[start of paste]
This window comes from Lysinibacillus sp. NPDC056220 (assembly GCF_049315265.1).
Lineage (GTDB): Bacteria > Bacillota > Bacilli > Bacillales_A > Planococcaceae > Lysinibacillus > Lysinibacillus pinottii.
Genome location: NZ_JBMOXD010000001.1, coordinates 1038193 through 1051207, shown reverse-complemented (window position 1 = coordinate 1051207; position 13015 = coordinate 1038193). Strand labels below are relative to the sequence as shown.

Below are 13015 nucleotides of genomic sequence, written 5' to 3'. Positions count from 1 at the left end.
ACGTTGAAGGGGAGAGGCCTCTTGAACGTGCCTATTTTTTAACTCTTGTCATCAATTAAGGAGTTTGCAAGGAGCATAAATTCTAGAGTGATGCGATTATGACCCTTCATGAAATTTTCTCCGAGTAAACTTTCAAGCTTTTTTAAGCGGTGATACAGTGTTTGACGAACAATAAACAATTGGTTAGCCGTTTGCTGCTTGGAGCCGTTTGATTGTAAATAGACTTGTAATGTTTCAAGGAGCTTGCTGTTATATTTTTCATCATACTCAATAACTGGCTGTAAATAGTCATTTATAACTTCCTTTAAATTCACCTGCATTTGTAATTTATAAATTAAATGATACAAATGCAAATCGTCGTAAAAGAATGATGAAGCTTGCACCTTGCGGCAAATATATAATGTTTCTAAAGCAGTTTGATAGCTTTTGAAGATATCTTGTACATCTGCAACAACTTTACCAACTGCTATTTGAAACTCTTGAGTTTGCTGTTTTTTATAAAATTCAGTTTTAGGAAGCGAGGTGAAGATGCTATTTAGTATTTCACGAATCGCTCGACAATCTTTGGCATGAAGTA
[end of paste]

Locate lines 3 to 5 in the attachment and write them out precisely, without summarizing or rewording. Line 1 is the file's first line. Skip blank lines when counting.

Genome location: NZ_JBMOXD010000001.1, coordinates 1038193 through 1051207, shown reverse-complemented (window position 1 = coordinate 1051207; position 13015 = coordinate 1038193). Strand labels below are relative to the sequence as shown.

Below are 13015 nucleotides of genomic sequence, written 5' to 3'. Positions count from 1 at the left end.
ACGTTGAAGGGGAGAGGCCTCTTGAACGTGCCTATTTTTTAACTCTTGTCATCAATTAAGGAGTTTGCAAGGAGCATAAATTCTAGAGTGATGCGATTATGACCCTTCATGAAATTTTCTCCGAGTAAACTTTCAAGCTTTTTTAAGCGGTGATACAGTGTTTGACGAACAATAAACAATTGGTTAGCCGTTTGCTGCTTGGAGCCGTTTGATTGTAAATAGACTTGTAATGTTTCAAGGAGCTTGCTGTTATATTTTTCATCATACTCAATAACTGGCTGTAAATAGTCATTTATAACTTCCTTTAAATTCACCTGCATTTGTAATTTATAAATTAAATGATACAAATGCAAATCGTCGTAAAAGAATGATGAAGCTTGCACCTTGCGGCAAATATATAATGTTTCTAAAGCAGTTTGATAGCTTTTGAAGATATCTTGTACATCTGCAACAACTTTACCAACTGCTATTTGAAACTCTTGAGTTTGCTGTTTTTTATAAAATTCAGTTTTAGGAAGCGAGGTGAAGATGCTATTTAGTATTTCACGAATCGCTCGACAATCTTTGGCATGAAGTA